Rhythms, Order and Pace

Life is picking back up.  Employees are going back to work, school started (probably online), kids sports are (mostly) back and the world's massive slow down will come to an end, eventually.  If there is one thing I am learning from these COVID times, it's been refreshing to slow down.  Yes, life needs to move forward, but what can we learn from the pandemic?  What are the practicals you want to take and implement into your life?  Maybe it's getting up a bit earlier to pray.  Maybe it's going for a walk every day.  Or it's slowing down the pace of work and family life, in whatever way COVID taught you that.  Two Gospels from the 18th and 19th week in Ordinary Time speak into the proper order of life, the rhythms for which God created us, which the crooked line of COVID might be teaching us to write straight with.

In Mt 14: 13-21, Jesus heard that John was killed and 'He withdrew in a boat to a deserted place by himself.'  It was time to grieve because his cousin had been martyred for standing up for the Truth.  Jesus plugged into the Father and soaked in time to be heard and understood and to be comforted.  But, it seems that not long after this retreat, the crowds followed him on foot.  He was moved with pity, cured them and fed the 5,000.

After this great pouring out of His love, 'He made the disciples get into a boat and precede him to the other side, while he dismissed the crowds.  After doing so, he went up on the mountain by himself to pray,'  (Mt 14: 22-24).  In His humanity, Jesus needed some space, time with the Father and further processing of His grief.  He was there all evening and into the fourth watch of the night, when the storm hit.  He walked on water, encountered Peter and calmed the storm.  The disciples did him homage, "Truly you are the Son of God."

What is the pattern?  Jesus lost his cousin, the one who preceeded Him.  In His humanness, He needed time to just be a son, to be taken care of and to entrust Himself to the Father.  Then he poured Himself out feeding the 5,000 and the order started over.  Withdraw, fill up, receive and pour out.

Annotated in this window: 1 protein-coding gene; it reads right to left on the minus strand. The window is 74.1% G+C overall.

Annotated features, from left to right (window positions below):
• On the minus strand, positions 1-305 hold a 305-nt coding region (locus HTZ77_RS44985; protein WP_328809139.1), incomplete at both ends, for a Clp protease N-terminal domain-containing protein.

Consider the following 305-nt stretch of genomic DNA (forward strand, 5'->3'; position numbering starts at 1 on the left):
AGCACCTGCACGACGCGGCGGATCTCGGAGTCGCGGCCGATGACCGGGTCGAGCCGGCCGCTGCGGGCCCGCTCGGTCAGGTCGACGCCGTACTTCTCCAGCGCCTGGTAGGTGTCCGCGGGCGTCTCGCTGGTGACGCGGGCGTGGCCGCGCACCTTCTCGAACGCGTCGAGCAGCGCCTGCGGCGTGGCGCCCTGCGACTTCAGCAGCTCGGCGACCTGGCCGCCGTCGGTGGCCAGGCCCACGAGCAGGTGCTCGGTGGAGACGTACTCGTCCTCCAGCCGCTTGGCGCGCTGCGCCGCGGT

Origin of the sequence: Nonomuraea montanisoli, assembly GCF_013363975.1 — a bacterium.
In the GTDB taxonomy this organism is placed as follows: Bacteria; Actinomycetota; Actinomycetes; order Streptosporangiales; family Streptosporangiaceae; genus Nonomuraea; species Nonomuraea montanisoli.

As a parent, have you ever tried to sneak into the bathroom to get five minutes to decompress?  Your kids have a radar and find you in 3 minutes.  At work, do you set aside time to do a project, then you're interrupted and your plans completely change for the day?  If you're single, have you planned a quiet weekend but then family shows up Saturday and friends need you on Sunday?  Life demands a lot of giving.

However, you can't give what you don't have.  In Jesus' human nature, He taught us how to properly order our life.  Pace, rhythms and quiet mindfulness are the source of emotional and mental health.  We need solitude in order to be wise.  We need to withdraw, because by engaging this sort of contemplation, our emotions become well ordered.  "The passions well ordered are a means of discerning the will of God," St Augustine.  The Father wants to embrace you, Jesus holds you with His gaze and the Spirit will sustain you.  

We're called to be like Jesus, yes.  But we're also in the crowd of 5,000 and we're hungry.  We're in the boat and scared of the storm.  COVID has taught us that we're vulnerable and not in control.  It's taught us to slow down and remember our true identity.  "You're looking for someone looking for you," says Dr Curt Thompson (2010).  Let's put ourselves in a position for God to seek us out, to look for us and find us.  Because if we do, if we make ourselves a bit vulnerable, he'll satisfy our hunger and calm the storm.  


Michael Ciaccio MS, LPC, SATP


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